The Lighthouse conservatorship arrangement came in July 2021 – five weeks before Hurricane Ida hit a large swath of Louisiana, causing more than $31 billion in insured losses. The timing of the proceeding was eye-opening to a Louisiana plaintiffs’ attorney who has handled hundreds of claims disputes against Lighthouse.
“I had no idea that Lighthouse, etc. had been subjected to the conservation procedure even before Ida struck on 8/29/21,” Guidry said in an email.
For the first few weeks after the Category 4 storm, Lighthouse officials may have believed they could weather the losses, and they continued to try and raise money. But by late September 2021, trouble was mounting. That month, the Demotech financial rating firm was planning to downgrade Lighthouse’s financial strength rating as projected Ida losses topped $300 million for the carrier.
It’s unclear when Fortinbras, which had its own hired actuaries, and the other plaintiffs learned of the Demotech downgrade. But the complaint contends that Lighthouse officials did not advertise the bad news.
“Unknown to Plaintiffs, Patrick White and Lighthouse Management reported to LDI that, as of November 30, 2021, the Lighthouse Insurance Companies had already incurred losses of $278 million with an estimated total loss of $316 million. Of that sum, $247 million had already been paid out to claimants as of November 30, 2021,” the lawsuit reads. Lighthouse and TigerRisk “falsely assured” Fortinbras that the total losses would be less than $275 million and well within the carrier’s reinsurance coverage, hedge fund attorneys wrote in the suit.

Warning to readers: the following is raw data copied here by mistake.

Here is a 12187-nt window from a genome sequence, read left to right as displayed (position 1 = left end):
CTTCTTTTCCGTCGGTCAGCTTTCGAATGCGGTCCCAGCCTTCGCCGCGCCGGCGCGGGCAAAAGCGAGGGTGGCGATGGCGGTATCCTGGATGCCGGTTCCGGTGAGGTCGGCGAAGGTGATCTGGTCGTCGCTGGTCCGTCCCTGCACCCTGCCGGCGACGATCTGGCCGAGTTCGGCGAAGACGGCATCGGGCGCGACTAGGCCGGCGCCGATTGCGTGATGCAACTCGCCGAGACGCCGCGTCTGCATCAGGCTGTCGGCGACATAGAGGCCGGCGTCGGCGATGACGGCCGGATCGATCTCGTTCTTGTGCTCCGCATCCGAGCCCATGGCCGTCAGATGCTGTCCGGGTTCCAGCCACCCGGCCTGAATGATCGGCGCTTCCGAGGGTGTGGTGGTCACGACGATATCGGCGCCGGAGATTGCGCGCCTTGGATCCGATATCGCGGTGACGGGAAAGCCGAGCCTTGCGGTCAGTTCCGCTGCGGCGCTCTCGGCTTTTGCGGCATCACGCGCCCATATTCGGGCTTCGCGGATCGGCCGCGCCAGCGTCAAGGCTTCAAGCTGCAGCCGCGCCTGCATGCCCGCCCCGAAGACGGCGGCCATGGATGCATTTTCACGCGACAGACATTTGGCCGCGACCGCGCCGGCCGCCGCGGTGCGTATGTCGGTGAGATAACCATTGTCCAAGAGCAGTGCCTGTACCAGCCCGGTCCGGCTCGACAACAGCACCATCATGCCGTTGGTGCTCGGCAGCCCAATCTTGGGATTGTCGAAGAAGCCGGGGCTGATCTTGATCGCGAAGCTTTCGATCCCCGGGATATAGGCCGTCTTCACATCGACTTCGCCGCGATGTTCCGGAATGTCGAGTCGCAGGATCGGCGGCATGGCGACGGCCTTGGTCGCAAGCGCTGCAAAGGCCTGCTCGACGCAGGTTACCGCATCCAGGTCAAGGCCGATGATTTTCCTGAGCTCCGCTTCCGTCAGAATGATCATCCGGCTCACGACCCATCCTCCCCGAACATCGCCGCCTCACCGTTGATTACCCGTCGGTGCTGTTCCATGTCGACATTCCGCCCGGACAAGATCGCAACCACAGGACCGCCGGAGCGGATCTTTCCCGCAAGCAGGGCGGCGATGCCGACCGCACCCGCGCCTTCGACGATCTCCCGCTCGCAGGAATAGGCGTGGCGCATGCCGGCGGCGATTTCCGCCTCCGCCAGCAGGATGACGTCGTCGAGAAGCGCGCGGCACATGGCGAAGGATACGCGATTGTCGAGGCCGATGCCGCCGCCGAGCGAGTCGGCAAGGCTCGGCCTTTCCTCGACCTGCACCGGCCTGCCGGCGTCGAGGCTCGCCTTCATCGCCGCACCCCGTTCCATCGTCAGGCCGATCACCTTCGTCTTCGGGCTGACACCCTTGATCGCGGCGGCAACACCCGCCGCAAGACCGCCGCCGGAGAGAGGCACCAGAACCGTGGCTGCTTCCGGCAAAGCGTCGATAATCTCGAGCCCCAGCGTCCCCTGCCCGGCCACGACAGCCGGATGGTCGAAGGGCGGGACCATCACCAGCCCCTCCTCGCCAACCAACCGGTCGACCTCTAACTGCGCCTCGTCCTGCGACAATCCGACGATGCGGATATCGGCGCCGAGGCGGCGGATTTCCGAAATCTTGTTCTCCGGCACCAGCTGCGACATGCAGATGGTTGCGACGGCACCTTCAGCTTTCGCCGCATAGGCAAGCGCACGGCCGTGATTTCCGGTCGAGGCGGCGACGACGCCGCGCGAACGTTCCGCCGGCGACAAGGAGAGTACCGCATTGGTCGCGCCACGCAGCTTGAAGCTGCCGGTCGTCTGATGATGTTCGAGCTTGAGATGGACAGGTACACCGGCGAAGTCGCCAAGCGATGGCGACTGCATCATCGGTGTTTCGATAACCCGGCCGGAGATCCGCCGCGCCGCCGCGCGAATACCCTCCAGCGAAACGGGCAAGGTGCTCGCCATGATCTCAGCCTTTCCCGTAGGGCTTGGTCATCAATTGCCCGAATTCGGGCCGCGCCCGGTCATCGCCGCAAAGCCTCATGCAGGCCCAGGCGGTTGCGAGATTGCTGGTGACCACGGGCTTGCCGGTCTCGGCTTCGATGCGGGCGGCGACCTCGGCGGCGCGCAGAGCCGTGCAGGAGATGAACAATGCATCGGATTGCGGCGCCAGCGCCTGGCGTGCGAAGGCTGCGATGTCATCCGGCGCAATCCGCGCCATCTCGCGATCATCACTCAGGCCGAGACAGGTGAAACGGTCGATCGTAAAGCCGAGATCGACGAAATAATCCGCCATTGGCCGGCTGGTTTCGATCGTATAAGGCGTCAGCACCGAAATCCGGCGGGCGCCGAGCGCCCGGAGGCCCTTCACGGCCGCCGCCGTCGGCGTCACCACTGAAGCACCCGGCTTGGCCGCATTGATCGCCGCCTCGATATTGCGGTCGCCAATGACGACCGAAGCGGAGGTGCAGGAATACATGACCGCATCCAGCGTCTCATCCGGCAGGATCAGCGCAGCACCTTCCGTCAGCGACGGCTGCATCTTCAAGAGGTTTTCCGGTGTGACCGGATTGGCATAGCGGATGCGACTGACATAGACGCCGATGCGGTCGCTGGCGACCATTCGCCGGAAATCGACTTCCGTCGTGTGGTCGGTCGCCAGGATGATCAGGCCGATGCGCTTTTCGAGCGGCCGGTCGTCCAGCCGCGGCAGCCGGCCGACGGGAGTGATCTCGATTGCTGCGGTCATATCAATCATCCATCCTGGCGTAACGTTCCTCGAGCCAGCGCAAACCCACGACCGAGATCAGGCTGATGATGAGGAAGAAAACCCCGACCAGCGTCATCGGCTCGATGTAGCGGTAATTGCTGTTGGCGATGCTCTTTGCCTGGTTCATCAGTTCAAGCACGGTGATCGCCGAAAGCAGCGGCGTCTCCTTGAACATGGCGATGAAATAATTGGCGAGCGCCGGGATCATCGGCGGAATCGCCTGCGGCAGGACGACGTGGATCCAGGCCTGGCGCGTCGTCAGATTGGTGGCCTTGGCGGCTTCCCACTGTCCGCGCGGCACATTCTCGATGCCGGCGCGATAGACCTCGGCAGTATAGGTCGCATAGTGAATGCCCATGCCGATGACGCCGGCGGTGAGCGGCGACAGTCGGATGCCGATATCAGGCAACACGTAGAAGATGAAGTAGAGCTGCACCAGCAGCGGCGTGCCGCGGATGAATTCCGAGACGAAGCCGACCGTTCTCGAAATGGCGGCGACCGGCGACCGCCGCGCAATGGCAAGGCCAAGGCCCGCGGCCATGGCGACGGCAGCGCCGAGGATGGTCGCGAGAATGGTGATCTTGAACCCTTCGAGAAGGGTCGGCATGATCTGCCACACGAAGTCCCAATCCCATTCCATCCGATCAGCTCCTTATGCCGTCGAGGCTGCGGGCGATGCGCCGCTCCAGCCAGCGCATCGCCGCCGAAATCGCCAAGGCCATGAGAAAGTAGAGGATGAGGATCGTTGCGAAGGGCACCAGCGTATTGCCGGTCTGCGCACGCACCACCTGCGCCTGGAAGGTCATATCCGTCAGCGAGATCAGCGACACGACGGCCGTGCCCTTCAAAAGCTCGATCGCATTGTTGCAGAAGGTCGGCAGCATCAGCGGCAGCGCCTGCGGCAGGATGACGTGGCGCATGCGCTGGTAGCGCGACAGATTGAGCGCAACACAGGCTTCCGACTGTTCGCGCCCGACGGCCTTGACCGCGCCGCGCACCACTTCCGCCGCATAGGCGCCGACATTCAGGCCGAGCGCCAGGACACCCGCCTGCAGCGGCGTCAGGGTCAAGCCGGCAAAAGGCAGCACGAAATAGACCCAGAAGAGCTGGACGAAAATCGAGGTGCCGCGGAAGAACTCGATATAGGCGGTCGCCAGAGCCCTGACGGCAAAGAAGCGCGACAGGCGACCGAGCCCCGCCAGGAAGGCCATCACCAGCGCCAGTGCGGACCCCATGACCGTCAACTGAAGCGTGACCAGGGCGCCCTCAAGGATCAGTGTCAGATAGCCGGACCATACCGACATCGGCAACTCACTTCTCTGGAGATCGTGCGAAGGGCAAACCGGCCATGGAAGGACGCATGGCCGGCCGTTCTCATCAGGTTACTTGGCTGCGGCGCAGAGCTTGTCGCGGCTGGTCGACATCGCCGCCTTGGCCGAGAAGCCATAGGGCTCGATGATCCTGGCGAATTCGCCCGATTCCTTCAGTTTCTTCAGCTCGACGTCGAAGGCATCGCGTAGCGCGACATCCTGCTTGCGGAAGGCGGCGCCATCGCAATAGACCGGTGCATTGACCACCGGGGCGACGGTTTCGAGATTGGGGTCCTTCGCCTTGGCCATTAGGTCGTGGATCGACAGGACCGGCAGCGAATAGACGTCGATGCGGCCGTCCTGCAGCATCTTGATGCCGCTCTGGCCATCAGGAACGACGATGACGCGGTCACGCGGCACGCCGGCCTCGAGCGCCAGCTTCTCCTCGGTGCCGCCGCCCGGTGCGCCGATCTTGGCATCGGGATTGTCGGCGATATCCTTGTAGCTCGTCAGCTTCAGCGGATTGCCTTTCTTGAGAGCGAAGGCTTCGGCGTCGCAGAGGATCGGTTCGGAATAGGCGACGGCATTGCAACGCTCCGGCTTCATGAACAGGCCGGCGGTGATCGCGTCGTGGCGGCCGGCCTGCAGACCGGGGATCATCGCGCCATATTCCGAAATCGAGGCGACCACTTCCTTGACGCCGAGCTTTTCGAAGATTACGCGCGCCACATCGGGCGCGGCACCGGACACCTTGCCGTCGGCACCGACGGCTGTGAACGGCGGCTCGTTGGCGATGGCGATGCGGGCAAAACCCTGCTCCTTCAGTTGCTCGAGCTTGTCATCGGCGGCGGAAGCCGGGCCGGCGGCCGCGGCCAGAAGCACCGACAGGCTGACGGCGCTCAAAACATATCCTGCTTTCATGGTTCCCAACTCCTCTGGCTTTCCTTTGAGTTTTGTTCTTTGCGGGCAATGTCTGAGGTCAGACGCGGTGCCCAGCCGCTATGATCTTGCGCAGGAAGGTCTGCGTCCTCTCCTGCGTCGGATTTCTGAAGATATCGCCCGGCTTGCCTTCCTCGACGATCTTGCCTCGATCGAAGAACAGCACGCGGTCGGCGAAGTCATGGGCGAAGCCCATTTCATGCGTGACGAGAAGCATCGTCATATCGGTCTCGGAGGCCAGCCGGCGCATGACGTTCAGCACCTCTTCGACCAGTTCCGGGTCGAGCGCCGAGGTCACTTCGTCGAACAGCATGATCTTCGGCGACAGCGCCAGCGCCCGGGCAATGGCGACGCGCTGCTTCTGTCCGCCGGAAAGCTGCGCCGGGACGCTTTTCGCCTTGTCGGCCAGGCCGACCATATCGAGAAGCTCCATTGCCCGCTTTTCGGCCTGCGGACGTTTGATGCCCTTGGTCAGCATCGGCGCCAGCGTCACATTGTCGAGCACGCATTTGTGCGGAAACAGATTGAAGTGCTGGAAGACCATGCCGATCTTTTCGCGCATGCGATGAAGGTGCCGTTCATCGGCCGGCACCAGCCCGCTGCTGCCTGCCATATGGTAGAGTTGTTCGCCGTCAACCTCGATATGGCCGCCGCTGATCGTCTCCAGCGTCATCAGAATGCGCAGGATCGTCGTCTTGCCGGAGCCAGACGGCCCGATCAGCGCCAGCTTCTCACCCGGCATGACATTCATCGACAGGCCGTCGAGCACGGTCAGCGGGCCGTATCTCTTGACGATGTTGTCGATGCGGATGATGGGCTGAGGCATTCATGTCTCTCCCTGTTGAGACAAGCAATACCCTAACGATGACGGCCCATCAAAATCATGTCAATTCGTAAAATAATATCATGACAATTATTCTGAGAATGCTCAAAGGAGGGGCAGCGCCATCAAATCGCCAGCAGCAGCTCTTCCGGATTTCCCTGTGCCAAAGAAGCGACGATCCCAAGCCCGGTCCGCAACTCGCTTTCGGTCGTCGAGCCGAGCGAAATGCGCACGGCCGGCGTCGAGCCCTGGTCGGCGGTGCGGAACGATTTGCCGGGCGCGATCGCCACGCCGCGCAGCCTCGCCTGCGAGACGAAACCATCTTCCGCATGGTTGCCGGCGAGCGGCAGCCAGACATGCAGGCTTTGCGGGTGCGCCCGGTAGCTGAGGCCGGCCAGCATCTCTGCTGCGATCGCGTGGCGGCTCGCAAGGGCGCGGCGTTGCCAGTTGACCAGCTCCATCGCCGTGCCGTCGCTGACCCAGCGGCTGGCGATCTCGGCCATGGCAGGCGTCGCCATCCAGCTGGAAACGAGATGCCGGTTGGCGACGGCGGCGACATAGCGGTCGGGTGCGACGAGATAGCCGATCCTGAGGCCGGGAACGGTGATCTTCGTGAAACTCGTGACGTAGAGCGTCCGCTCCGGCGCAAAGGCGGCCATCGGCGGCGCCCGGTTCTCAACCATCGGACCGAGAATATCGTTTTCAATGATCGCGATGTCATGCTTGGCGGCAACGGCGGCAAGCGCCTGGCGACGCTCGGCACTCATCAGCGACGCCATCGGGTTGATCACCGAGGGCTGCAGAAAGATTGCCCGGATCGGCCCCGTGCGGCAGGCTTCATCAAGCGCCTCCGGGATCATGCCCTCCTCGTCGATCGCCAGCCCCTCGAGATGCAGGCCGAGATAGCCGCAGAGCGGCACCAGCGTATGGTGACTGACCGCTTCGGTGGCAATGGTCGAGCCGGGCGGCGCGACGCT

The plaintiffs argue that they engaged in extensive due diligence before investing but were not provided with key information.
The hedge funds closed the $65 million investment deal with Lighthouse on Nov. 30, 2021, the complaint shows. Less than three months later, in February 2022, Patrick White disclosed to the investors that the Lighthouse companies were in financial distress. In March 2022, Demotech withdrew its financial rating. A month later, Louisiana Commissioner James Donelon signed an order placing Lighthouse into liquidation proceedings.
“All information was provided to Fortinbras so they could diligently review the risks and opportunity and make an educated decision on whether to lend or not,” White said Monday. “We are grateful for the faith they placed in our business model, and are disappointed in the outcome of Hurricane Ida’s reserve development.”